Of course, Zuma made this announcement on behalf of the South African ruling class – comprised today of white capitalists and a black elite mainly centred around the state, Black Economic Empowerment (BEE) and ‘traditional’ royal families. In this there was a real irony that while Rhodes’s likeness was falling from its perch at the University of Cape Town, and immigrants from other parts of Africa and Asia were being attacked because of sentiments stoked up by a rehabilitated relic of apartheid (the Zulu king, Zwelithini), the South African ruling class felt brash enough to say they will be continuing their own imperialist war in the DRC.
Despite being a pathbreaking figure from the 1960s onward in anarchist, green, and directly democratic political circles having predicted early on the significance of ecological issues and technology to leftwing social struggles Murray Bookchin today remains unknown to many on the left, and to those who do know of him he remains controversial.
Disliked by class struggle anarchists and Marxists for his advocacy of community organising over workplace organising, and by anarchists involved in single issue activism for their lack of organisation and supposed concern with personal rebellion over social change, he made quite a few enemies in his last days for fiery polemics directed at his intellectual opponents. While his supporters in organisations like New Compass defend him for his consistency, others argue that he ended up alienating potential allies by refusing to ever waver on his specific revolutionary vision: focused on creating a municipal confederation of ecological communities practicing direct democracy, founded on a philosophy of science, reason, and humanism.
This new collection of essays from the last few years of his life may provide a useful entry point of his philosophical and political project called social ecology and generate further debate for the future of libertarian socialist organising in an age of increasing militarism and climate crisis.
As the trade union leadership does its best to drag us back into a new round of ‘social partnership’, Gregor Kerr – an activist in the Irish National Teachers Organisation – compares the best and worst of recent developments in the trade unions and poses a challenge – Can we save the movement by ridding it of the stultifying bureaucracy that seems set to strangle the life out of it?
The past number of months have witnessed the best and the worst of the trade union movement and its leadership. On the one hand, the presence of 5 trade unions – Unite, Mandate, CPSU, CWU and OPATSI – in the leadership of the Right2Water Campaign has certainly contributed to its being able to mobilise some of the biggest street mobilisations in the history of the state. But on the other hand the paucity of ambition and their perspective on how change in society is brought about, sees those unions and their leaderships doing their best to drag what has been largely a community-led campaign down the well-trodden and unlikely-to-succeed electoral path.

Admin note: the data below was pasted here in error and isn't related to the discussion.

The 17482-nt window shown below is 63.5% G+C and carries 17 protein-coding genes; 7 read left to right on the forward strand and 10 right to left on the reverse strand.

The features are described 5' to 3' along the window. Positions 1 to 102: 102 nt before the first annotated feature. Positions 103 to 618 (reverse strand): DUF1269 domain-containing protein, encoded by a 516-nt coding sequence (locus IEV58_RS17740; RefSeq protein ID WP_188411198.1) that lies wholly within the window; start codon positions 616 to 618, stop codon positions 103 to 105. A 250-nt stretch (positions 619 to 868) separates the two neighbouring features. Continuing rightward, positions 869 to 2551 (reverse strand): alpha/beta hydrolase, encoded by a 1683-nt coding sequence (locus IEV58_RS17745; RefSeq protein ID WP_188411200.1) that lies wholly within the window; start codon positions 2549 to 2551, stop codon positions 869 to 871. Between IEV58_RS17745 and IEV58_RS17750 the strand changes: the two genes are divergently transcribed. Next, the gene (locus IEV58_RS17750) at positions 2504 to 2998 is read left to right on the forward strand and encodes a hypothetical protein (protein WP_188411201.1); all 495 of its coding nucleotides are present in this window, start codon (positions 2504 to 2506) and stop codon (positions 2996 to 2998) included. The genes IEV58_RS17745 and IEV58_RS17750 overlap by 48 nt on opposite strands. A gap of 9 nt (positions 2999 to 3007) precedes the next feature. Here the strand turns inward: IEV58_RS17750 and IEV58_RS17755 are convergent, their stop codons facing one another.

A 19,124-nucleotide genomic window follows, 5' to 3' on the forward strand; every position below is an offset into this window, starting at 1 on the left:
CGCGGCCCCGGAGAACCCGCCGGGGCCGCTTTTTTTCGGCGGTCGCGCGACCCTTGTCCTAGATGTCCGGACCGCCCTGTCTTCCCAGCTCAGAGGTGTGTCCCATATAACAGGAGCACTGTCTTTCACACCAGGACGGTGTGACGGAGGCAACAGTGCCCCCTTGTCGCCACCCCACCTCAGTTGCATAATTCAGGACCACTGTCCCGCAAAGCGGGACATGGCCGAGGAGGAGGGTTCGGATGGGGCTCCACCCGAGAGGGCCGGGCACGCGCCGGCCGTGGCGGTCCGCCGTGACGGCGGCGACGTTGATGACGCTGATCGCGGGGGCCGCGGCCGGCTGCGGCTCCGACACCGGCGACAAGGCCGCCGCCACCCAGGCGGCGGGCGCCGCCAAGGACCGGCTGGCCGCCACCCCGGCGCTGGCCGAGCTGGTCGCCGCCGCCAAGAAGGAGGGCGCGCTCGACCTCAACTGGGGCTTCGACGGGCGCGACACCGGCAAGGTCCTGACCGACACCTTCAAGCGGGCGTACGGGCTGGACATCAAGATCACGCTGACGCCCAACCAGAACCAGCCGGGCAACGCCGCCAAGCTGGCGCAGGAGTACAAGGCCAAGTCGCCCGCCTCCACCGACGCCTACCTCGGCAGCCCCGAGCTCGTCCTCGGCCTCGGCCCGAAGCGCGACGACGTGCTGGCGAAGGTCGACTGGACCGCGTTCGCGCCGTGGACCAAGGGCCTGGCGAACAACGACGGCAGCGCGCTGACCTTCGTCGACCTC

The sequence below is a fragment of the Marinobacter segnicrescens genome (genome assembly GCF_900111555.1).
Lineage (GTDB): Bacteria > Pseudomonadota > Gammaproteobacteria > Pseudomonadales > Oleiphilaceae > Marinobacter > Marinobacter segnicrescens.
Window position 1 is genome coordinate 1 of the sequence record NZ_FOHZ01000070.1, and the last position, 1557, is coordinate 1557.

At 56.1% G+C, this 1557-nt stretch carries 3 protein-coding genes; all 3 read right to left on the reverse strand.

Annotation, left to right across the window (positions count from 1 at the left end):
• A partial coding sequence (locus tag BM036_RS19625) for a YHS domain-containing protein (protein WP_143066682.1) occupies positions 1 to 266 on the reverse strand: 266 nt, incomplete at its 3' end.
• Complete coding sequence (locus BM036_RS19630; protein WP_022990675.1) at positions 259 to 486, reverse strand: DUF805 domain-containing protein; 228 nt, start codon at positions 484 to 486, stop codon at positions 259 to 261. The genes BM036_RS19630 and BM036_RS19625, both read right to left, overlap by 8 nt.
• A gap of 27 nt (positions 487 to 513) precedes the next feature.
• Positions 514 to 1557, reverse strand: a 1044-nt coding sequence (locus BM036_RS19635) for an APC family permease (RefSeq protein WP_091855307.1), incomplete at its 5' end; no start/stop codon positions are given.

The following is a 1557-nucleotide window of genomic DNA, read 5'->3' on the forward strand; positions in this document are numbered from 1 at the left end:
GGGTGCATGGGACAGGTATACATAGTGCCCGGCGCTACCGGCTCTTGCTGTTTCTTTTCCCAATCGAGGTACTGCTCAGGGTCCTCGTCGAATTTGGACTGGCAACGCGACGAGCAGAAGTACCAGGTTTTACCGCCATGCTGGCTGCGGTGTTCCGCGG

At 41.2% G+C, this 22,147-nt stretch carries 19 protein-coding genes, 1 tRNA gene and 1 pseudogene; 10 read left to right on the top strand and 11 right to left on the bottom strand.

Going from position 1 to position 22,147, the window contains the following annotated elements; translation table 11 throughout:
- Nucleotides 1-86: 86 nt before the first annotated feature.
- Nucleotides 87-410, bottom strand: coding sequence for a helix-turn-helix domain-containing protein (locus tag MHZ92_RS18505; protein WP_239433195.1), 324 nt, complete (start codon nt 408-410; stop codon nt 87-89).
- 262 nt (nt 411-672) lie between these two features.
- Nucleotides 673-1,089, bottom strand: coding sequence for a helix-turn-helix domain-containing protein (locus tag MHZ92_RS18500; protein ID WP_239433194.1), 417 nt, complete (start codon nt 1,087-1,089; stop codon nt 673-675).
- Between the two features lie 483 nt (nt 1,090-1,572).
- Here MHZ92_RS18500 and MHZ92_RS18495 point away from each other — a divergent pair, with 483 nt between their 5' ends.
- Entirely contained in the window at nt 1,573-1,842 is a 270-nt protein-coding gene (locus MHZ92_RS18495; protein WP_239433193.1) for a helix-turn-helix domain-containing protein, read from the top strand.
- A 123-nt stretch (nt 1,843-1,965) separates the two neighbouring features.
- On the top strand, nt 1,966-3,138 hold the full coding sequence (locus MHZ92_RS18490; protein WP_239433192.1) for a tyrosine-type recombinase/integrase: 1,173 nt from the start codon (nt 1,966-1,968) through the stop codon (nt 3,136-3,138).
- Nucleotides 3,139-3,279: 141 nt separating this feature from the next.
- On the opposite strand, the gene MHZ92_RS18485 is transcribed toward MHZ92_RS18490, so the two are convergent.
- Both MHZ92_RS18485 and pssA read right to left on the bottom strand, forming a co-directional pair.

On the last day of August 2014, in a ruling the country and the media barely noticed, Mr Justice Ryan in the High Court in Kerry found against Ciara Hamilton and for the HSE in an utterly terrifying moment for every person becoming pregnant or giving birth in Ireland from here on out. Ciara Hamilton had taken a case against the Health Service Executive after the birth of her second child, during which a midwife had, without obtaining consent, broken her waters, leading to an umbilical cord prolapse and an emergency caesarean section.
The breaking of waters during labour, in medical terms, amniotomy or Artificial Rupture of Membranes (ARM), is not recommended best practice precisely because it can lead to a cord prolapse, which is a serious emergency when giving birth as it cuts off the blood flow and air supply to the baby. If the person giving birth is a Strep B carrier, as Ciara Hamilton was, it can also carry an increased risk of Strep B transferring to the newborn and causing serious damage to the baby, as happened to Ciara Hamilton’s child. It is listed as a Do Not Do under NICE recommendations. Despite this, and despite ARM being known to carry dangers and risks to both birthing woman and baby, it is still a widely carried out procedure in many Irish maternity hospitals. In the case of Ciara Hamilton’s birth, it was a procedure carried out by a midwife without seeking consent to do so.
Revolutions are seldom made in favourable circumstances. Russia 1917 emerged from the mass slaughter of WWI and the disintegration of an economy under the pressure of the supply demands of that war. Spain 1936 emerged from a well planned and executed fascist coup amongst a powerful military backed and armed by international fascism. Schemas for revolution that depend on quiet times and plenty may well be doomed from the start.
That said it’s hard to imagine more impossible conditions for revolution than that of Rojava. A brutal civil war, 3 small areas of territory that were kept in a state of low development by the previous regime and are not even linked to each other. A fanatic army of barbaric religious extremists armed with captured looted US heavy weaponry attacking from one side, a hostile state quietly backing that army and closing its borders to the good guys on another and waiting in the wings the old regime and its long history of brutal counter insurgency. And above all this the tactical and strategic intervention of an imperialist power whose manipulations have devastated the land to the South East over a period of almost three decades.
A spectre is haunting the people of Europe, but this time it's not one to be welcomed. All the powers of new Europe have entered into an unholy alliance to raise this spectre: Merkel and Rajoy, Hollande and Cameron, Irish Blueshirts and Greek state police. Where is the movement in opposition that has not been decried as terroristic by its opponents in power? Where is the opposition that has not cried out for law and order in the face of the more progressive parties? Two questions result from these facts:
What class, classes or section of the population is conjuring up this phantasm? IE, what classes benefit from authoritarian extremism?
What is to be done? IE, What course of action should the people of Europe take to counter this threat? And what role do the libertarian left have to play in bringing that course of action to fruition?
To answer these questions, it is essential to examine the current wave of reaction across the European continent and asses its purpose and its source.